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Newton's laws of motion

Newton's first law of motion states that the velocity of an object remains constant unless a force acts on it. The law essentially describes the property of inertia.

This means that

  • if an object is stationary $$(v=0\text{ m/s})$$, a force is needed to make it move.
  • if an object is moving, a force is needed to stop it or to change its speed or direction.

The law can be represented by: $$$\vecphy{F}=0 \Rightarrow \vecphy{v}=\text{constant}$$$ $$\vecphy{F}=$$ force; $$\vecphy{v}=$$ velocity.

Newton's first law sometimes goes against our intuition. If you push an object, it will not continue moving forever. The law may surprise us because we tend to forget about friction.

Without any forces (without friction), these cyclists could stop pedalling and would still continue moving at constant velocity indefinitely.
Without any forces (without friction), these cyclists could stop pedalling and would still continue moving at constant velocity indefinitely.

Newton's second law of motion says that the acceleration $$\vecphy{a}$$ of an object is inversely proportional to its mass $$m$$ and directly proportional to the force $$\vecphy{F}$$ acting on it: $$$\vecphy{F}=m\vecphy{a}$$$

To achieve a certain acceleration, a big truck requires a much bigger force than what a small motorbike requires.

Newton's second law implies Newton's first law. Newton's second law says that if the force is zero, the acceleration is also zero. We know that if the acceleration is zero, the velocity of the object is constant:$$$\vecphy{F}=0 \Rightarrow \vecphy{a}=0 \Rightarrow \vecphy{v}=\text{constant}$$$

Newton's second law of motion is usually stated as $$\vecphy{F}=m\vecphy{a}$$, but it can also be stated in terms of the momentum $$\vecphy{p}$$.

The rate of change of momentum of an object is directly proportional to the force acting on the object: $$$\frac{d\vecphy{p}}{dt} = \vecphy{F}$$$

The equivalence of the two versions of the law can be shown by starting with $$$\vecphy{p}=m\vecphy{v}$$$ where $$m$$ is assumed to be constant.

Acceleration is equal to the change in velocity with respect to time: $$$\vecphy{a}= \frac{d\vecphy{v}}{dt}$$$ According the definition of momentum, this suggests that $$$\frac{d\vecphy{p}}{dt}=m\frac{d\vecphy{v}}{dt}=m\vecphy{a}$$$ This leads to the conclusion that $$$\vecphy{F}=m\vecphy{a}=\frac{d\vecphy{p}}{dt} $$$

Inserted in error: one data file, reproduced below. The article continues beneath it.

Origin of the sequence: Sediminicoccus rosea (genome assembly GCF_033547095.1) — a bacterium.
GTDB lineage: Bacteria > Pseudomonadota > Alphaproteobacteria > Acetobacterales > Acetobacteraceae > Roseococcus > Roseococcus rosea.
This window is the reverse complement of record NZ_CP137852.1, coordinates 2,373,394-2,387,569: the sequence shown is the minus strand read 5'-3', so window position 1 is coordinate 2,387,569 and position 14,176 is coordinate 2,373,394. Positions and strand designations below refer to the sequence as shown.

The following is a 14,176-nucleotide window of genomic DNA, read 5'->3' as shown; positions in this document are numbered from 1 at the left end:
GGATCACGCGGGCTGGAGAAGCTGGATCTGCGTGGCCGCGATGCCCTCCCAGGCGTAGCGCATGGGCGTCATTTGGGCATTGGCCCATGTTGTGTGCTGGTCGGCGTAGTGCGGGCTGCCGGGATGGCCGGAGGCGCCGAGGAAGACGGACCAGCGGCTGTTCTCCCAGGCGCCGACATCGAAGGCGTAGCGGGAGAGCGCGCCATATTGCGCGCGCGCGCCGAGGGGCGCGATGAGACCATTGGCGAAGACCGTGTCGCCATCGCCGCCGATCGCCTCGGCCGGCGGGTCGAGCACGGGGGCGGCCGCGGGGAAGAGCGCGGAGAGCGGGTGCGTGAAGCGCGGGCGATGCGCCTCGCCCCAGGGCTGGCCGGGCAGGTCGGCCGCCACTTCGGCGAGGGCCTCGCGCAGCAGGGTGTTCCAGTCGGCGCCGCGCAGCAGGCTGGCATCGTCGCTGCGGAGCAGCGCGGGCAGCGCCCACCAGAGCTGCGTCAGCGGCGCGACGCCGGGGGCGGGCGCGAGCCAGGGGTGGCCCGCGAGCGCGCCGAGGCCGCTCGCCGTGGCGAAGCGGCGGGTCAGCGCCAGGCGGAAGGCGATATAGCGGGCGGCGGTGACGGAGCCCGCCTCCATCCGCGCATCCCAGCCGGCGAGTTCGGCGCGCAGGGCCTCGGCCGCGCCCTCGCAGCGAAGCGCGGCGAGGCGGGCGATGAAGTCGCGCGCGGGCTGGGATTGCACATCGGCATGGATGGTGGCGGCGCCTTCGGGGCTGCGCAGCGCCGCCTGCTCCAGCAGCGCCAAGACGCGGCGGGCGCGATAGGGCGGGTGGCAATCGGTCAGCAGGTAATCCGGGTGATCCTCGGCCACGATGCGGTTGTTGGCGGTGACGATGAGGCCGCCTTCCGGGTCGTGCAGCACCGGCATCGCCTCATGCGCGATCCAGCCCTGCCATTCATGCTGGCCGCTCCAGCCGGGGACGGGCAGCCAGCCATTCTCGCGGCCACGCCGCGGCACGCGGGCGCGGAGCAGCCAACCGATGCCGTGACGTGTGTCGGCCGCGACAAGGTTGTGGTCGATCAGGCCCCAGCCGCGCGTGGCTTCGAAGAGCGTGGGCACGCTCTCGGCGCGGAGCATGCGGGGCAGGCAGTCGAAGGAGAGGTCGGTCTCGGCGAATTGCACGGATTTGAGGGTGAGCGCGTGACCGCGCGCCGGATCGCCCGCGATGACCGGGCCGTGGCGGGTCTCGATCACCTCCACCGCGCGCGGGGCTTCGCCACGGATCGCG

$$\vecphy{F}=$$force acting on an object; $$m=$$ mass of the object; $$\vecphy{a}=$$ acceleration of the object as a result of the force acting on it; $$\vecphy{p}=$$ momentum; $$\vecphy{v}=$$velocity, $$t=$$time.

Force and impulse are closely related concepts. Impulse is normally defined as the change in momentum, but it can also be defined in terms of force.

An impulse of $$10 \text{ kg m/s}$$ could be the result of a force of $$1 \text{ N}$$ applied over $$10 \text{ s}$$ or of a force of $$10 \text{ N}$$ applied over $$1 \text{ s}$$.

If mass and force are constant during the period of impact, the impulse is also directly proportional to the force and the change in velocity: $$$\vecphy{J}=\Delta \vecphy{p}=\vecphy{F}t$$$ This can be shown as follows: $$$ \begin{align*} \vecphy{J}&=\Delta\vecphy{p}&\quad\quad \vecphy{F}&=\frac{d\vecphy{p}}{dt}&\\ &=\vecphy{p}_1-\vecphy{p}_0&\quad\quad &=\frac{\Delta\vecphy{p}}{t}&\\ &=m(\vecphy{v}_1-\vecphy{v}_0)\\ &=m\Delta\vecphy{v}\\ \Rightarrow\vecphy{J}&=\Delta\vecphy{p}\\ &=\vecphy{F}t \end{align*} $$$

The magnitude of impulse is given by the area under the graph of force $$(\vecphy{F})$$ against time $$(t)$$
The magnitude of impulse is given by the area under the graph of force $$(\vecphy{F})$$ against time $$(t)$$

Newton's third law of motion states that forces always occur in equal and opposite pairs.

A common way of stating Newton's third law of motion is that for every action there is an equal and opposite reaction. 'Action' and 'reaction' are paired, opposing forces (not a chain of events).

Newton's third law means that if an object A exerts a force on an object B, then object B exerts a force of equal magnitude and opposite direction on object A.

The gravitational force of the Earth pulls the moon. But the moon also pulls the Earth.

The forces of action and reaction act on different bodies and therefore do not automatically "cancel" each other out although they are of the same magnitude and opposite direction.

When a horse pulls a cart, the cart also exerts a force on the horse. To move forward, the horse must exert a forward force greater than the reverse force exerted on the horse by the cart.

Newton's third law of motion: The horse is exerting a force on the Earth, pushing it down. The Earth is exerting a force on the horse pushing it up.
Newton's third law of motion: The horse is exerting a force on the Earth, pushing it down. The Earth is exerting a force on the horse pushing it up.